Sunday, December 6, 2015

December 6 - Dear Nicholas Sparks (Guest Blogger Jessica Jarrett)

Dear Mr. Sparks,

Hayley was born on the Fourth of July 1995. She was diagnosed at 36 weeks gestation when we had an ultrasound to determine position. Incidentally, Hayley was breech and delivered C-Section after my water ruptured at 38 weeks. We were completely prepared for all the possible outcomes by the doctors at the University of Washington Medical Center where I would deliver as well as by Children's Hospital's staff who would care for Hayley once she was stabilized and transported. We were lucky to tour both facilities and had time to ask lots of questions. I am happy we did not have more than these two weeks for preparation because the waiting and wondering once we had a diagnosis was very difficult.

The night Hayley was born was as smooth as we could have hoped. The whole team of all her doctors were assembled and the actual C-Section was uneventful. Hayley of course was whisked away immediately to be intubated and stabilized. She was not able to breathe on her own at birth. My husband, Andy, was able to see Hayley about an hour after her birth. About three hours after her birth they brought Hayley to me in recovery room all ready for transport. I could touch only her fingers through the portable incubator. The next 24 hours were the hardest. I was in one hospital and Hayley another. Hayley was fairly stable through the night but started failing the next day. The team tried switching Hayley from a ventilator to a high velocity oscillator. When that did not help, they tried nitrous oxide gas to attempt to relax the hypertension in Hayley's lungs and improve her oxygen levels. Finally when Hayley was 24 hours old it was decided to put her on ECMO to save her life. Hayley had a smooth 17 day ECMO run. Her hernia was repaired while on ECMO on the 12th day. Following ECMO Hayley required about 10 more days of ventilation and about 3 weeks of nasal c-pap. Since that time Hayley has needed small amounts of oxygen (.2-.5 lpm) and occasional nebulizer treatments to breath comfortably. When we left the Infant Intensive Care Unit when Hayley was 8 weeks old she was stable in a respiratory sense but had several feeding battles to overcome before coming home at 7 months.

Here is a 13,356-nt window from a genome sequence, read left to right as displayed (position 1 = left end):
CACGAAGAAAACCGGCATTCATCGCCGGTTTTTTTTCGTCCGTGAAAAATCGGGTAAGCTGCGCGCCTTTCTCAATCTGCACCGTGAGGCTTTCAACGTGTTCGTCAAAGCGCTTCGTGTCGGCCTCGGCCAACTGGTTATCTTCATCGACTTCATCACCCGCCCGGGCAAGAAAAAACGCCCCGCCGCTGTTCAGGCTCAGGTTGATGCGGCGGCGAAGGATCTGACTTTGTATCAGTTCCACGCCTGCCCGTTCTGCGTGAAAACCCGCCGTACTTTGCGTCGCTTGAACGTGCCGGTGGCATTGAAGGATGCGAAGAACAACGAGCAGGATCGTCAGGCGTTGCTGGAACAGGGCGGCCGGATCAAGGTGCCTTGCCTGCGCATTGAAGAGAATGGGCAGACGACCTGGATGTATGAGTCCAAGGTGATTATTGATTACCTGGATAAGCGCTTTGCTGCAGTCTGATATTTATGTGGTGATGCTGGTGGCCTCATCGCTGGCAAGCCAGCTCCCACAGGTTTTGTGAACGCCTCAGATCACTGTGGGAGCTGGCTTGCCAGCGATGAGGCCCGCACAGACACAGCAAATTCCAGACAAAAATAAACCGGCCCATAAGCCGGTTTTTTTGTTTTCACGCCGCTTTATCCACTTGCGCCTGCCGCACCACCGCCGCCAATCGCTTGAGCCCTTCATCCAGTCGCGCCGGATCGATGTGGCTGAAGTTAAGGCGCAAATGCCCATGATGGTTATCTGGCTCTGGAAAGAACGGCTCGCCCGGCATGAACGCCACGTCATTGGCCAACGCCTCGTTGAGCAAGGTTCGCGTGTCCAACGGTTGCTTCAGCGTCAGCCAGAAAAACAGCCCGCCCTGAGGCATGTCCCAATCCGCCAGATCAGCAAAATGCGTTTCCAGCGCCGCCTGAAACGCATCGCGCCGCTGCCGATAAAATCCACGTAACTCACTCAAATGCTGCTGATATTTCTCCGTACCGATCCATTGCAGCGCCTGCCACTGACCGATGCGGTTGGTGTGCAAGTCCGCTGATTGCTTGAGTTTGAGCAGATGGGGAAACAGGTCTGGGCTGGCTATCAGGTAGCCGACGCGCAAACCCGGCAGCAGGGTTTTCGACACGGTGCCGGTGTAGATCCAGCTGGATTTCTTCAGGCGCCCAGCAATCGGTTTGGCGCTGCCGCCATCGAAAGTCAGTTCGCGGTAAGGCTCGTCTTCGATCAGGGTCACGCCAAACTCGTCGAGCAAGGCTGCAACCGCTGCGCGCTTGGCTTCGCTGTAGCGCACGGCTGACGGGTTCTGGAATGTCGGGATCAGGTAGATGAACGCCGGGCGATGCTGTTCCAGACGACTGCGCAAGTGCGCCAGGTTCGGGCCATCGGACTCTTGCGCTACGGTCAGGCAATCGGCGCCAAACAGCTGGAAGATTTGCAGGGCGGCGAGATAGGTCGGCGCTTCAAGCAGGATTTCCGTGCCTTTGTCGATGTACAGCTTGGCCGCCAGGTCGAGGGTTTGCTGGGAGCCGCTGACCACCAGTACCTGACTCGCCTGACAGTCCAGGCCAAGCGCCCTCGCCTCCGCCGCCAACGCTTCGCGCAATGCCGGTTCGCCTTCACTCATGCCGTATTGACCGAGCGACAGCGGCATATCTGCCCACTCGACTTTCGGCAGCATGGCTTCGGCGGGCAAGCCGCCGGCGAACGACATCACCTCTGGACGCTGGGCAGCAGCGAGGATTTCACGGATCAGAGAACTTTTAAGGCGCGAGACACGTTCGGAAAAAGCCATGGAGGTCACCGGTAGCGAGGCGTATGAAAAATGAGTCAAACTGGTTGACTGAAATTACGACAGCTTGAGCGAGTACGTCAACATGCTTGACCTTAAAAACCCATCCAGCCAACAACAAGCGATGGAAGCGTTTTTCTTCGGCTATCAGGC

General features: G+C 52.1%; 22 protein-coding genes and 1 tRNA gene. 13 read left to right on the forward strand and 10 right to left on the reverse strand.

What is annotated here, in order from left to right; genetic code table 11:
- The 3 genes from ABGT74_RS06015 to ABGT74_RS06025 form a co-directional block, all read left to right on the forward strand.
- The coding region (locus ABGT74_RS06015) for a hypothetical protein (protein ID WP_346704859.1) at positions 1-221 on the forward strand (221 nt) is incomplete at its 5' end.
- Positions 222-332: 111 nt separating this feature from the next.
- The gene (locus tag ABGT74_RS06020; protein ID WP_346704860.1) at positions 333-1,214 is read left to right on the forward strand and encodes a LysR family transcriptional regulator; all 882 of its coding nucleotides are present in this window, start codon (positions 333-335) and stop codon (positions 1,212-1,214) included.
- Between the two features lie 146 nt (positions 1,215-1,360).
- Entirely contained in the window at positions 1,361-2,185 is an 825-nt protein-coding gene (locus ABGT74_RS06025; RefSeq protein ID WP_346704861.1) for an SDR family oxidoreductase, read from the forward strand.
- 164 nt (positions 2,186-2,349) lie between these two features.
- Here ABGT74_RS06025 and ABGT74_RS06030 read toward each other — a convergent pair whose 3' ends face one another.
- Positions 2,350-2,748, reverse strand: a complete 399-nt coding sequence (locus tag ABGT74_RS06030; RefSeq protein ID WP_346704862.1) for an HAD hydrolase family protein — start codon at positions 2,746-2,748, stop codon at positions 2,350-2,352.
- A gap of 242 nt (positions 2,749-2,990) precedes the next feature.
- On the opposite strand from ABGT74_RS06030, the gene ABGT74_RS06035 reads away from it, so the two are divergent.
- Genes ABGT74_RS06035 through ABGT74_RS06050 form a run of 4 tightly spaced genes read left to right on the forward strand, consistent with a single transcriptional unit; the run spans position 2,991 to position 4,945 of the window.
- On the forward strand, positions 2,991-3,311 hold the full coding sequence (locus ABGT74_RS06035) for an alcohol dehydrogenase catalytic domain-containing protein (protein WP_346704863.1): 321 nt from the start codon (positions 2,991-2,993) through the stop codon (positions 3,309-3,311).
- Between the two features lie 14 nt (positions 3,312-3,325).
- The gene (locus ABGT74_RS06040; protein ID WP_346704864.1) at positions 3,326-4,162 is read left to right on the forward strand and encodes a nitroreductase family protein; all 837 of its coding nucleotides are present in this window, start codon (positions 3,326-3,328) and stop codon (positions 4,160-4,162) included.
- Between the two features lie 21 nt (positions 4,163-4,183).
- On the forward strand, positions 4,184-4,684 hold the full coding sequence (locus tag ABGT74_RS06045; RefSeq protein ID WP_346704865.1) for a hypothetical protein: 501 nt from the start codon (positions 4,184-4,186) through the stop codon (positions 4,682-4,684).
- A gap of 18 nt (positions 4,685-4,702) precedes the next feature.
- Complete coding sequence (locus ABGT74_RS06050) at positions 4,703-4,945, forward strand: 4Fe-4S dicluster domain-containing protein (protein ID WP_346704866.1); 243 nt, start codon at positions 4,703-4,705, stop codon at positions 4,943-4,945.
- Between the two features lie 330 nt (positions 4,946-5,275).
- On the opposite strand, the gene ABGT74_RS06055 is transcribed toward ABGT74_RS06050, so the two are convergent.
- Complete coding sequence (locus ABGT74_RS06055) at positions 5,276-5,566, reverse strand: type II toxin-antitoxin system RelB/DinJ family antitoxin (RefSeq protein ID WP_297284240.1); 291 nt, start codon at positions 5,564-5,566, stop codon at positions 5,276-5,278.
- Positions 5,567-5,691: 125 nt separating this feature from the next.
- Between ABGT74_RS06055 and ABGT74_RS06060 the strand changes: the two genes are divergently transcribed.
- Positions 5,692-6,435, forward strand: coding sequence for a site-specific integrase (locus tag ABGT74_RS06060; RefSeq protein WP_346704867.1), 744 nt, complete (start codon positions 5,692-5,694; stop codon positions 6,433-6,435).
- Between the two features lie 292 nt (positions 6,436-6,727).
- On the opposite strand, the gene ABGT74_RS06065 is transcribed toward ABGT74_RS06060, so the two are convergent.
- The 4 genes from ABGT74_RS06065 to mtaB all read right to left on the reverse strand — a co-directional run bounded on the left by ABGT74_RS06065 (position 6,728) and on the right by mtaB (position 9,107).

Hayley had gastric emptying problems and severe reflux. She required 5 different surgeries to correct her gastric problems and to begin oral feeds. This included surgery to correct her malrotated stomach, straighten her contorted duodenum, a pyloromyotomy to help gastric emptying, and a Nissen fundoplication to stop the reflux. As you can imagine after all of this Hayley was very orally aversive and developmentally delayed.

Today, we are proud to say Hayley is making incredible progress. She requires a small amount of oxygen (about .2 lpm) which she hardly seems to notice. Hayley is playing with both hands in all the ways expected for a child her age i.e., throwing things off the high chair, opening kitchen cabinets, playing "So Big". She is also pulling to stand, bouncing and traveling in her walker. Eating continues to be the most challenging area for Hayley and I. She takes about 1 tsp. of baby food a couple of times a day by mouth with lots of encouragement!! She also enjoys a pacifier. Otherwise, Hayley is getting her nutrition via a gastrostomy tube (about 8 oz 4 times a day). We are grateful for every small step. Hayley loves to look at books, to pet her dog Issabo, and to watch Barney! She hardly ever cries (unless eating) and loves people. We feel very blessed to have our little girl with us.

Written by Hayley's mom, Jessica Jarrett (Virginia)

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